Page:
Carter, we know, faced the prospect of having U.S. diplomats held hostage in Iran (well, some of them may have been diplomats at least). That was a thankless situation because no matter what he did, it was going to be wrong to someone. He chose to wait the Iranians out, and he took incredible heat for it. But in retrospect, I'm not sure that was the worst thing he could have done. Those hostages came home, alive, one year and two months after they were seized.

In fact, the rescue mission he staged in March of 1980 failed so badly it probably set us back in the overall scheme of things.

Carter may have been the most luckless president we've ever had. Things weren't going all that well with him before the hostage crisis. Half the country hadn't even heard of the word "malaise" until one of his aides de camp, used it in an attempt to explain the speech he was about to give that basically told the American people to buck up and stop whining about everything.

Carter never used the word.

He also had rotten luck in that the hostage crisis happened November of 1979, just when he'd be gearing up for a re-election bid. Sometimes, in life, you make your own luck. Carter didn't have that luxury.

(Of course, letting the shah of Iran into the country -- even for medical purposes -- wasn't his smartest move either, though weather that precipitated the ensuing hostage crisis is still a matter of debate.)

The hostages came home in 1981, when Ronald Reagan was elected president. And while the country certainly had its issues from then until September 11, 2001, none of them were unique to history. This country has fought a war on the average of once every 20 or so years since it was founded, so Gulf War I wasn't any big deal in the big picture. Nothing that happened in the Reagan years rose to the level of 9/11.

So when George W. Bush, nine months into office and still basically feeling his way around, was faced with 9/11, I genuinely felt sorry for him -- even though I didn't vote for him, and didn't really have a whole lot of use for him.

At the time, Bush was in this 50s, the way I am now. He'd been a governor, but other than that, his experience in handling anything this big, and this complicated, was on about the same level as mine ... which is to say none.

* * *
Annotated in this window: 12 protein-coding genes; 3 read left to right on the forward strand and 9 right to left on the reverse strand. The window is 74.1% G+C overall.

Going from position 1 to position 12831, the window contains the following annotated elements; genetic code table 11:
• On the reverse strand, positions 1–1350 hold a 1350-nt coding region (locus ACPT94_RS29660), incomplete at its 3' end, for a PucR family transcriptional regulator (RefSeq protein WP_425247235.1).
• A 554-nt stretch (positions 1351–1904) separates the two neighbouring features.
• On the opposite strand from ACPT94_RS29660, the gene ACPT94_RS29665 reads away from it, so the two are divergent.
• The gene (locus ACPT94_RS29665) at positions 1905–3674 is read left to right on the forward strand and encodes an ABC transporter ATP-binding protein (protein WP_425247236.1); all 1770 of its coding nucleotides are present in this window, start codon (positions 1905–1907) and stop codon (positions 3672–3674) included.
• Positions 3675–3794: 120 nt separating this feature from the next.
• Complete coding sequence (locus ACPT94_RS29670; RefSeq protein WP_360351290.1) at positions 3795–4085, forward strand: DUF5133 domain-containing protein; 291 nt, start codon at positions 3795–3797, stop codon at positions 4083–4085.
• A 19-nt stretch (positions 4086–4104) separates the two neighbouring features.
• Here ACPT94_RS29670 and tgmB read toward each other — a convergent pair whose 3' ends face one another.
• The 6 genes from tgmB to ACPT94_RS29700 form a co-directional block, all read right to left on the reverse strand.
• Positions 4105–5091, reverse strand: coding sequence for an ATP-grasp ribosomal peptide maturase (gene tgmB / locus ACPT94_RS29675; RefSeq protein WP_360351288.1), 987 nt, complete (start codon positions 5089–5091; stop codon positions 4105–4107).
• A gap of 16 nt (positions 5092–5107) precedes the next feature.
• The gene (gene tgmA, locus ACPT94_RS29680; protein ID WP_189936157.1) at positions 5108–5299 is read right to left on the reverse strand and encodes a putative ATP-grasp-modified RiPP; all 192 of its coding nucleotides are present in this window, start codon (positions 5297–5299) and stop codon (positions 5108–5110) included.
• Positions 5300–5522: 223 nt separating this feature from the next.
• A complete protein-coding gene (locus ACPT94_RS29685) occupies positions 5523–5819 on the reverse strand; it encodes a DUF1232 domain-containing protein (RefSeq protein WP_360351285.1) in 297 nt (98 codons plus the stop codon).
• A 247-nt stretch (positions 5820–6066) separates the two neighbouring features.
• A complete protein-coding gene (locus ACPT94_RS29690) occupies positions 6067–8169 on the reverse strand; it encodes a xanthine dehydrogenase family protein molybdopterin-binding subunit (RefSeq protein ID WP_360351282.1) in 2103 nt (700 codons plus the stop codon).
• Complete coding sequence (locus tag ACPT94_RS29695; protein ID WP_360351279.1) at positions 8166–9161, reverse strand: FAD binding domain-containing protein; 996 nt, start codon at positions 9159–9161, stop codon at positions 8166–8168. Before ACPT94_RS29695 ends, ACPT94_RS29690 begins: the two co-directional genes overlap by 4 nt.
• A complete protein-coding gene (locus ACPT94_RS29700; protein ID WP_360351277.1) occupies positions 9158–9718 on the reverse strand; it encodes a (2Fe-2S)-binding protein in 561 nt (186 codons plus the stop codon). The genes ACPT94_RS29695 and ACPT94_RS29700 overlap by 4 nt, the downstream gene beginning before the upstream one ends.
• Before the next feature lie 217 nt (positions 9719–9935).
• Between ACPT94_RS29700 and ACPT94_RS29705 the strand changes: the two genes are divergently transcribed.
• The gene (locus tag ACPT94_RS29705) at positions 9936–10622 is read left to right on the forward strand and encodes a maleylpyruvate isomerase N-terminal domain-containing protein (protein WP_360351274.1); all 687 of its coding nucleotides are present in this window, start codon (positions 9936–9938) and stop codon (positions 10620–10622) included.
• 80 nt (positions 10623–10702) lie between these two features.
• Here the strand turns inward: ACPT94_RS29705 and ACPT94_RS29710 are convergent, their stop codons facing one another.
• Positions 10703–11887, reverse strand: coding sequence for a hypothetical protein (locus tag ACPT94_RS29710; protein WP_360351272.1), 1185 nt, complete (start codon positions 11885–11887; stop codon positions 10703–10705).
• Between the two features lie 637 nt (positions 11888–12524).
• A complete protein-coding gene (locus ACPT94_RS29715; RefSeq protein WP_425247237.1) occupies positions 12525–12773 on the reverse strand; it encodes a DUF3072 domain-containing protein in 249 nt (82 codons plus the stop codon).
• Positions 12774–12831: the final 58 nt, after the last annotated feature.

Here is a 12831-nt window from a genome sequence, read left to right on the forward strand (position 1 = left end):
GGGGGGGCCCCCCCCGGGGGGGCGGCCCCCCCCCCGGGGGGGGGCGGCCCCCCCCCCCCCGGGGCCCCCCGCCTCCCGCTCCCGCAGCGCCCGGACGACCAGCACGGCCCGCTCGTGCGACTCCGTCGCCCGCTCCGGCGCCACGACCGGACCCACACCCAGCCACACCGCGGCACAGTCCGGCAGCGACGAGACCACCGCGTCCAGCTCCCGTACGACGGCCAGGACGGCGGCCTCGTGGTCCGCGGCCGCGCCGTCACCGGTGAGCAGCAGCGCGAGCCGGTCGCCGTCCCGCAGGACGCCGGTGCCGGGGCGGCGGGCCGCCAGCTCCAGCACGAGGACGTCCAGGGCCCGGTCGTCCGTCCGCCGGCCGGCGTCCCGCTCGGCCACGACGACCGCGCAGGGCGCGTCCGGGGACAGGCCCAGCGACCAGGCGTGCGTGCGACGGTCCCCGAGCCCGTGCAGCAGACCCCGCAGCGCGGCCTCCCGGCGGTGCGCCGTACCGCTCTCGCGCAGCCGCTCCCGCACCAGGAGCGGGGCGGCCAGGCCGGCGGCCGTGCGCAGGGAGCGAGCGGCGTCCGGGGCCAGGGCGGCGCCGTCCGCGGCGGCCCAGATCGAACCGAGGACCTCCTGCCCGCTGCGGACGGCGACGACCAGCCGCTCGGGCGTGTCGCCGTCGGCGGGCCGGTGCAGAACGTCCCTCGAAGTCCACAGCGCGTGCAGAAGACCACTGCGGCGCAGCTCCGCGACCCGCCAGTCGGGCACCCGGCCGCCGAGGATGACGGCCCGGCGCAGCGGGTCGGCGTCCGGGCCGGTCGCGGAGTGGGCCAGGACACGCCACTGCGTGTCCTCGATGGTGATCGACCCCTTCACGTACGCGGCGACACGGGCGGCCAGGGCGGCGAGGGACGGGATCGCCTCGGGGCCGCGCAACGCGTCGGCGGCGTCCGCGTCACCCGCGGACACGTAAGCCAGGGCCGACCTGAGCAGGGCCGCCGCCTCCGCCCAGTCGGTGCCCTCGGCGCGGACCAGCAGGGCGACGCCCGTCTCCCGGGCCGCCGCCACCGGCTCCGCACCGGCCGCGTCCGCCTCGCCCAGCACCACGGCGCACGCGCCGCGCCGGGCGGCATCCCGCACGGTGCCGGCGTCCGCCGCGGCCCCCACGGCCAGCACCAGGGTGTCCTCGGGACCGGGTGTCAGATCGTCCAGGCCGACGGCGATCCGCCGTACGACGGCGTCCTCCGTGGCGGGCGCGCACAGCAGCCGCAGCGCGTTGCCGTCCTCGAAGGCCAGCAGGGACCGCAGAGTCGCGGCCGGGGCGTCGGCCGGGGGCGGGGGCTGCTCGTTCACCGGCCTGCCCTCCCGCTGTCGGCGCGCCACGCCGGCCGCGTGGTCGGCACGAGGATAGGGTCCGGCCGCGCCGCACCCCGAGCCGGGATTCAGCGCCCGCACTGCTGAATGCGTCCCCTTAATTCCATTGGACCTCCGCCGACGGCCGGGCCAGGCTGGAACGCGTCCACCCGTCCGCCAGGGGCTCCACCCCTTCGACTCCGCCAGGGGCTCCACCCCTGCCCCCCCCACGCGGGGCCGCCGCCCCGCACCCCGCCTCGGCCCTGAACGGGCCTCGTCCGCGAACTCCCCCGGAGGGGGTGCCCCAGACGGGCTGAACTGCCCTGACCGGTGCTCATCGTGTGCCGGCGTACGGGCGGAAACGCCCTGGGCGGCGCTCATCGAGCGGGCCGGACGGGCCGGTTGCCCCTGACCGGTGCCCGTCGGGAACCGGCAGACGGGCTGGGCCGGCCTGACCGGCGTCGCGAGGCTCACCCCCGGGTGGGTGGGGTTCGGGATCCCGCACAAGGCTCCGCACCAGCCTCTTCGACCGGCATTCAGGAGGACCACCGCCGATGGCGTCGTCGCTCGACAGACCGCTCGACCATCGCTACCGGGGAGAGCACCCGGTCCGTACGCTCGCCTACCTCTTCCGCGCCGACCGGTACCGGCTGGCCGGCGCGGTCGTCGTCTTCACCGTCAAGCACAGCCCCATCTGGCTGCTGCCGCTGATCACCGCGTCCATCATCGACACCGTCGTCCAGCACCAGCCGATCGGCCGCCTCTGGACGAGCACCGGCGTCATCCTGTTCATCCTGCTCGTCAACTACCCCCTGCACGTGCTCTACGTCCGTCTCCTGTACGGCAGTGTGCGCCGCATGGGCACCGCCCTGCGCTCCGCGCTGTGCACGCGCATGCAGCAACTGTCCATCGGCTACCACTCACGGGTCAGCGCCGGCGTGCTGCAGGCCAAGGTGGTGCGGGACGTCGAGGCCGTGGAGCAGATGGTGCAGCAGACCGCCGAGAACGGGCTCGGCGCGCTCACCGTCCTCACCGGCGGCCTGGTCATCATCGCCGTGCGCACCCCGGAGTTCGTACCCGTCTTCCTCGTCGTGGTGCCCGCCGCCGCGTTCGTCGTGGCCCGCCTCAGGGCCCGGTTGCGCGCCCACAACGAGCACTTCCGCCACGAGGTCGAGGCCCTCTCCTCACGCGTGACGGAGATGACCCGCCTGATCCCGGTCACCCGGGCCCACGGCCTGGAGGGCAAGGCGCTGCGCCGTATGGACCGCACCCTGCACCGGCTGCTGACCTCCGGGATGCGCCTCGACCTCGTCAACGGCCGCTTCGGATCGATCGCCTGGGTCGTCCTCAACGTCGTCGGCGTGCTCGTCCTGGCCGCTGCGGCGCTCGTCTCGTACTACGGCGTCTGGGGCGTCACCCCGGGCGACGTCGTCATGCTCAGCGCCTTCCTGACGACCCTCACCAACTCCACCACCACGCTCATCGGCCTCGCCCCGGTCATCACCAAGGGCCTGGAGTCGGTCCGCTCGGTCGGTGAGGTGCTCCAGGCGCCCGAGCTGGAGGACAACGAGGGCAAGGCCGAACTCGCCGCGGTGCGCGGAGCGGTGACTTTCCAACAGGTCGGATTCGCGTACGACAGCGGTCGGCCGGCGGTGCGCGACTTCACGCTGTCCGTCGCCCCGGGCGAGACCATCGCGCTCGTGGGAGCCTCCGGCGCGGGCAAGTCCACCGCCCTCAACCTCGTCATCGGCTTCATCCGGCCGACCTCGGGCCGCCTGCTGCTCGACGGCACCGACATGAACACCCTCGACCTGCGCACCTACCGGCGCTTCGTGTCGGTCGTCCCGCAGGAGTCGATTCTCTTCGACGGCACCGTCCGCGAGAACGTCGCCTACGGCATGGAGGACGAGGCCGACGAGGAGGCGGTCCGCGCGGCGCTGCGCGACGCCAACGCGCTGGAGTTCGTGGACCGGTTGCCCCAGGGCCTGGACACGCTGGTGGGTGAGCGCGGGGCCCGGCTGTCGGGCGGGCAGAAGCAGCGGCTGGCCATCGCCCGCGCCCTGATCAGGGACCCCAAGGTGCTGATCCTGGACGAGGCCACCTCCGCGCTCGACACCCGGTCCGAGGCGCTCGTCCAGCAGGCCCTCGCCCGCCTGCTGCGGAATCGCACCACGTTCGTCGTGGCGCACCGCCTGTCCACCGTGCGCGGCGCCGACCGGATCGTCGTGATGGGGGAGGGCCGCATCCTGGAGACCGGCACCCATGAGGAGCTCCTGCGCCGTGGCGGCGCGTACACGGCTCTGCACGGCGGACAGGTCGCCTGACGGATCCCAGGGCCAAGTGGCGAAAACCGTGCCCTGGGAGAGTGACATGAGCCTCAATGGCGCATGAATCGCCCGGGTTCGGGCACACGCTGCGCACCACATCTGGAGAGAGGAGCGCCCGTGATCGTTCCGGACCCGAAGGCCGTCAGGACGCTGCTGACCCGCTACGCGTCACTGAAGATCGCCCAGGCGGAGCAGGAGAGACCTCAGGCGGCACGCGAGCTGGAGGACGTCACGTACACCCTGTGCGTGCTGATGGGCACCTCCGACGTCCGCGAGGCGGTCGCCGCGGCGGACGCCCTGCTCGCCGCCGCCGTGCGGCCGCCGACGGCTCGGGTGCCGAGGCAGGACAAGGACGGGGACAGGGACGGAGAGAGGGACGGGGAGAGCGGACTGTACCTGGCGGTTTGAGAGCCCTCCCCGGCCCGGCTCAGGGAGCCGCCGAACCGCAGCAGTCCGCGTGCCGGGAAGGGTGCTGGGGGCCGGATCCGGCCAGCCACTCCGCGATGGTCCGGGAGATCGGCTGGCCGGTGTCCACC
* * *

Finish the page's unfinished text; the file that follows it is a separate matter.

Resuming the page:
And I don't say that as an insult. Remember our definition. Uncharted waters are uncharted in all aspects. He didn't have any experience in dealing with a mass terrorist attack on his own soil because nobody did!

Similar to Carter, however Bush chose to act in response to 9/11 was going to anger someone. And we all know he had his share of critics. I might have been one of them.

But the night he got up and spoke to the nation, I don't think there was a person in America, friend or foe politically, who didn't, at that moment, look at him and say "George, you're all we have. I may not have voted for you, but dammit all, I'm putting my faith in you to do the right thing."

And he did ... in some cases. What impressed me the most about him in those first few days was the lengths he took to warn against branding all Muslims as crazed terrorists. I think the only thing that would have been worse than what had already happened would have been to witness local vigilantes rounding up all the Arabs and Muslims and performing terrorist acts on them.

Later, of course, Bush did a few things that were matters of sincere, legitimate debate ... such as promoting and executing the Iraq war and all-but abandoning Afghanistan after driving the Taliban out. But in those initial days after 9/11 (and throw in the Anthrax scare too), he had to walk a delicate line between responding to a serious situation and keeping a lid on a nation that was primed for panic.

And in that sense, I think he did a pretty damn good job.